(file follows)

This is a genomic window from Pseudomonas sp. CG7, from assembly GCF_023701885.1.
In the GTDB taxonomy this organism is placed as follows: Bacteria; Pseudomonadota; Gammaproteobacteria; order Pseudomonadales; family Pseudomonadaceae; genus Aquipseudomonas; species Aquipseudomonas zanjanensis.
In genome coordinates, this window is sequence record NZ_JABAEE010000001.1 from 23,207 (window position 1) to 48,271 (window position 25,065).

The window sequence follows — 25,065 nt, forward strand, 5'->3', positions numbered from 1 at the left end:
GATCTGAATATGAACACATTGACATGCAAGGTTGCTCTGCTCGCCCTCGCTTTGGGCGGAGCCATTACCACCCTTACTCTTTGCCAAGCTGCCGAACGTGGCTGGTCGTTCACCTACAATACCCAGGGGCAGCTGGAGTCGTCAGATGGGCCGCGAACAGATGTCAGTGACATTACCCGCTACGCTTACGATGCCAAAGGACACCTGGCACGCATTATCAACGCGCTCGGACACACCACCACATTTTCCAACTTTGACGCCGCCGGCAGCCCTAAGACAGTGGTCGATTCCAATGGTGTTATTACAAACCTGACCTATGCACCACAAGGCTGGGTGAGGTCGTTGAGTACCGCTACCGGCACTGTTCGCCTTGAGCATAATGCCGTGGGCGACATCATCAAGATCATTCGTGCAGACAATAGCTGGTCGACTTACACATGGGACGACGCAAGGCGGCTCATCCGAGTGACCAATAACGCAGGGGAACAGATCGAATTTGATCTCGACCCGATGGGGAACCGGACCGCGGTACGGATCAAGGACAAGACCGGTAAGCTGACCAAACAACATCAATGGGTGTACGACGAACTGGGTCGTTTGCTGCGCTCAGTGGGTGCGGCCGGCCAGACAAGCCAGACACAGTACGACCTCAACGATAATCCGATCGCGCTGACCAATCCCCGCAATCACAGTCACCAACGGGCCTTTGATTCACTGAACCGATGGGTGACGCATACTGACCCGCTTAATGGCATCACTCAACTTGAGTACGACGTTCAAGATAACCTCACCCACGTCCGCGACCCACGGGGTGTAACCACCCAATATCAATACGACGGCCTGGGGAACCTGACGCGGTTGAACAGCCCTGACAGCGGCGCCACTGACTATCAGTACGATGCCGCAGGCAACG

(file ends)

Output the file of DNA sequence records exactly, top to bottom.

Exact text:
This is a genomic window from Pseudomonas sp. CG7, from assembly GCF_023701885.1.
In the GTDB taxonomy this organism is placed as follows: Bacteria; Pseudomonadota; Gammaproteobacteria; order Pseudomonadales; family Pseudomonadaceae; genus Aquipseudomonas; species Aquipseudomonas zanjanensis.
In genome coordinates, this window is sequence record NZ_JABAEE010000001.1 from 23,207 (window position 1) to 48,271 (window position 25,065).

The window sequence follows — 25,065 nt, forward strand, 5'->3', positions numbered from 1 at the left end:
GATCTGAATATGAACACATTGACATGCAAGGTTGCTCTGCTCGCCCTCGCTTTGGGCGGAGCCATTACCACCCTTACTCTTTGCCAAGCTGCCGAACGTGGCTGGTCGTTCACCTACAATACCCAGGGGCAGCTGGAGTCGTCAGATGGGCCGCGAACAGATGTCAGTGACATTACCCGCTACGCTTACGATGCCAAAGGACACCTGGCACGCATTATCAACGCGCTCGGACACACCACCACATTTTCCAACTTTGACGCCGCCGGCAGCCCTAAGACAGTGGTCGATTCCAATGGTGTTATTACAAACCTGACCTATGCACCACAAGGCTGGGTGAGGTCGTTGAGTACCGCTACCGGCACTGTTCGCCTTGAGCATAATGCCGTGGGCGACATCATCAAGATCATTCGTGCAGACAATAGCTGGTCGACTTACACATGGGACGACGCAAGGCGGCTCATCCGAGTGACCAATAACGCAGGGGAACAGATCGAATTTGATCTCGACCCGATGGGGAACCGGACCGCGGTACGGATCAAGGACAAGACCGGTAAGCTGACCAAACAACATCAATGGGTGTACGACGAACTGGGTCGTTTGCTGCGCTCAGTGGGTGCGGCCGGCCAGACAAGCCAGACACAGTACGACCTCAACGATAATCCGATCGCGCTGACCAATCCCCGCAATCACAGTCACCAACGGGCCTTTGATTCACTGAACCGATGGGTGACGCATACTGACCCGCTTAATGGCATCACTCAACTTGAGTACGACGTTCAAGATAACCTCACCCACGTCCGCGACCCACGGGGTGTAACCACCCAATATCAATACGACGGCCTGGGGAACCTGACGCGGTTGAACAGCCCTGACAGCGGCGCCACTGACTATCAGTACGATGCCGCAGGCAACG